While I’ve now read the entire trilogy, in order to avoid spoilers I’ll be reviewing the first book in the series.
I picked up the first book of the Defragmenting Daniel Trilogy by Jason Werbeloff last Saturday as part of a free promotion the author was running and finished the same day. I then went and grabbed book 2 and finished it on Sunday and moved straight onto book 3. My day job then got in the way and it took me until Tuesday to finish the series. Mister Werbeloff had me hooked from the beginning of the story and I had to keep reading.
So what’s it all about. As always, we’ll check out the blurb first.
Organ scrubbing was a bloody job, but somebody had to do it. Daniel, an orphan from the Gutter, was put to work scrubbing kidneys at aged twelve. The job had its perks: a warm bed, Law and Order reruns, and an all-you-can-eat Mopane worm buffet … Until the Orphanage stole Daniel’s parts, and sold them on the organ market.
Now Daniel has grown up, and yearns to become whole again. The cybernetic organ replacements just aren’t the same – he needs his parts back. But the new owners of his organs won’t give them up. Not without a fight.
Just how far will Daniel go to regain his missing pieces? And how much more of himself will he lose along the way?
Defragmenting Daniel is a cyberpunk crime thriller that will unnerve you. Every part of you.
Mister Werbeloff describes the book as “a gruesome sci-fi thriller” but it crosses so many different genres you could easily add cyberpunk / biopunk / dystopian / medical / technothriller fused with a hard-boiled detective story. In the world of the future as imagined in this story, society is divided (as happens too often) into the haves and the have nots. The “haves” in this case are “the Bubblers”, those who live their lives in the safety and decadence of the bubble. The “have nots” are “the Gutters”, the people living hard lives outside.
The story begins and we meet Daniel, an organ scrubber working off his food and shelter debt to the orphanage by “scrubbing” harvested organs to get them ready for transplant into the Bubblers. Because of the crippling debt imposed on him by the orphanage, he occasionally needs to “donate” his organs to pay off the debt. They’re replaced with cheap imitations that don’t function nearly as well.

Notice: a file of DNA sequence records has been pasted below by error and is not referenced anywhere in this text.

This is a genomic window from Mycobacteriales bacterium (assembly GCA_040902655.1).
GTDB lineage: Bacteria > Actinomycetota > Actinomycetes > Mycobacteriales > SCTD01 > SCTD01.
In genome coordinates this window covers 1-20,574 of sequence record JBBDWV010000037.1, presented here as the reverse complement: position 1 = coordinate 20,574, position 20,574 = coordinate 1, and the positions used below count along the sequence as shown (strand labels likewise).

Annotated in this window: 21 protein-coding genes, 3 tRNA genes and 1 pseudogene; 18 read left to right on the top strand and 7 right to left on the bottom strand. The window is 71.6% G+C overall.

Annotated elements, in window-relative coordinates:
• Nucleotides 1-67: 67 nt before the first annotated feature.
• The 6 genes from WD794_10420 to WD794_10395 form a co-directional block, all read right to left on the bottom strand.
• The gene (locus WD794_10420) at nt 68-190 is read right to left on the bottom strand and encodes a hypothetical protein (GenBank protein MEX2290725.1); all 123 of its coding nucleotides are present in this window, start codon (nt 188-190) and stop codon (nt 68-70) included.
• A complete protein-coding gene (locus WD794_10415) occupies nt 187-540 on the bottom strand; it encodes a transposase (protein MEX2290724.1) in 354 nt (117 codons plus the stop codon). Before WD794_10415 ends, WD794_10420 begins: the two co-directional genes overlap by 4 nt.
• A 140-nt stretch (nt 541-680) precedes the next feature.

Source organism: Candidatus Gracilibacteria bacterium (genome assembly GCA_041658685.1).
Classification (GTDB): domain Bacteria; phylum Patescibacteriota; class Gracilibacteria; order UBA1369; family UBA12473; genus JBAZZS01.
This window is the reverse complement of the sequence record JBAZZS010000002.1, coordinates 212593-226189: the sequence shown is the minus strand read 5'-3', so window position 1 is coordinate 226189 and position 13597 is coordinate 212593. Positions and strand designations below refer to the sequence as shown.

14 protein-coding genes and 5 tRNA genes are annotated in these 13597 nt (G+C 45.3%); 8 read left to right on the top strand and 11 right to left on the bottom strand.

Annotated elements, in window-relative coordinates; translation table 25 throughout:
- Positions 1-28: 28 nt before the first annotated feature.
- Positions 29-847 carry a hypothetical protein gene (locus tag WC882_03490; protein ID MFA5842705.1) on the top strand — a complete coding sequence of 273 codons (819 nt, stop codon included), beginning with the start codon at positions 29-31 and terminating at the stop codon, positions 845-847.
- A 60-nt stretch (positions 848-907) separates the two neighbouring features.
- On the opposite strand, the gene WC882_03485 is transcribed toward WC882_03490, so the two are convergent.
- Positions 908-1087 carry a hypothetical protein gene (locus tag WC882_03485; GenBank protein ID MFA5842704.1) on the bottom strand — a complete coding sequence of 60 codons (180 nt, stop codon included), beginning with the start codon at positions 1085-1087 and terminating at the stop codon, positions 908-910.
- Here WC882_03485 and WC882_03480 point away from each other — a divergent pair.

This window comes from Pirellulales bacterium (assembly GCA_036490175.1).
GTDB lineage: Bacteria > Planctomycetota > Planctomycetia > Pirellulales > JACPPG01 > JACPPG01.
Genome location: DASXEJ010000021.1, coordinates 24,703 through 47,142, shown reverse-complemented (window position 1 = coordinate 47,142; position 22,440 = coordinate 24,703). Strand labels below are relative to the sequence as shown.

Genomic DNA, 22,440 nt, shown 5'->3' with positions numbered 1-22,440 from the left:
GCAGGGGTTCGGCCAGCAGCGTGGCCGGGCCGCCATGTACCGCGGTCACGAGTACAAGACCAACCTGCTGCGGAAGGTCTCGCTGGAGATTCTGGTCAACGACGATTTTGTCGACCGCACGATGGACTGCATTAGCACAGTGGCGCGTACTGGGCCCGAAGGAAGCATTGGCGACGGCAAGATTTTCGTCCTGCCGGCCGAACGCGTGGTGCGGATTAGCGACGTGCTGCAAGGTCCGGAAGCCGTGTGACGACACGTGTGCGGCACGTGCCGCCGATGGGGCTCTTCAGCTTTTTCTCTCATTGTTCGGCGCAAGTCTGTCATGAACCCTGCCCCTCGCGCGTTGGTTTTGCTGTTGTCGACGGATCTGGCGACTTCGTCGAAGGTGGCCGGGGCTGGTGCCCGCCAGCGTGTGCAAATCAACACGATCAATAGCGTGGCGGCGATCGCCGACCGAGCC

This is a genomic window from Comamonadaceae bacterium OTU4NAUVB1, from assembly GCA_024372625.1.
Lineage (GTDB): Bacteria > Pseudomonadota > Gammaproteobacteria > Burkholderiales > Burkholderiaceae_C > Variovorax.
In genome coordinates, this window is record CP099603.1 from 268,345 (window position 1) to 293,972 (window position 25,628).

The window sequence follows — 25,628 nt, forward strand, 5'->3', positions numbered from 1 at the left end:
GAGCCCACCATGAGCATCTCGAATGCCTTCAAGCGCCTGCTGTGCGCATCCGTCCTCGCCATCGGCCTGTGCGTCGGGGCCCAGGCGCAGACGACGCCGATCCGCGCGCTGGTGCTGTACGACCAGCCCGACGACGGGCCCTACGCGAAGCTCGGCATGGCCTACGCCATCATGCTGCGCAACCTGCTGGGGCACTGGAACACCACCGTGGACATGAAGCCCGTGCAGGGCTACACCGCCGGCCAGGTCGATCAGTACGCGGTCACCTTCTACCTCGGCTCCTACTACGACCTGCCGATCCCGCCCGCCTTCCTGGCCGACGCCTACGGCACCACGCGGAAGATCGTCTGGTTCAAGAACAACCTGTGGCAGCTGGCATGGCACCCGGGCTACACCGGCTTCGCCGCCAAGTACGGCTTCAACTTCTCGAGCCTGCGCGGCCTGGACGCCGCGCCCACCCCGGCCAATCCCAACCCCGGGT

When he turns 18 he’s eligible to find out who his parents are. What he finds is the catalyst for him leaving the orphanage and ultimately deciding he wants his organs back in order to become whole again. He finds work in the gutter as an assistant to a black market organ dealer where a turn of events forces him into helping a Bubbler return to the bubble. Daniel seizes the opportunity and begins his quest to get his organs back.
But when people start showing up dead, the police along with a private investigator named Kage get involved in the manhunt. Kage is the best there is, a fact which grates on the police detectives. Kage used to be Kassandra but prior to the events in the novel underwent gender reassignment to become a man. It didn’t go quite as he wanted though and is having difficulty being accepted, especially by the police he’s out shining.
The future Mister Werbeloff paints is both equal parts exciting and disturbing. The gore bars of the Bubble are particularly disgusting. The phase shifting of reality is an interesting topic to think on, in particular when you discover the gutter people who live alongside and clean up the excesses of the Bubblers.
I said at the beginning I’ll only review the first one to avoid spoilers, but I heartily recommend the entire series.
Thoroughly recommended though maybe a word of caution to the squeamish.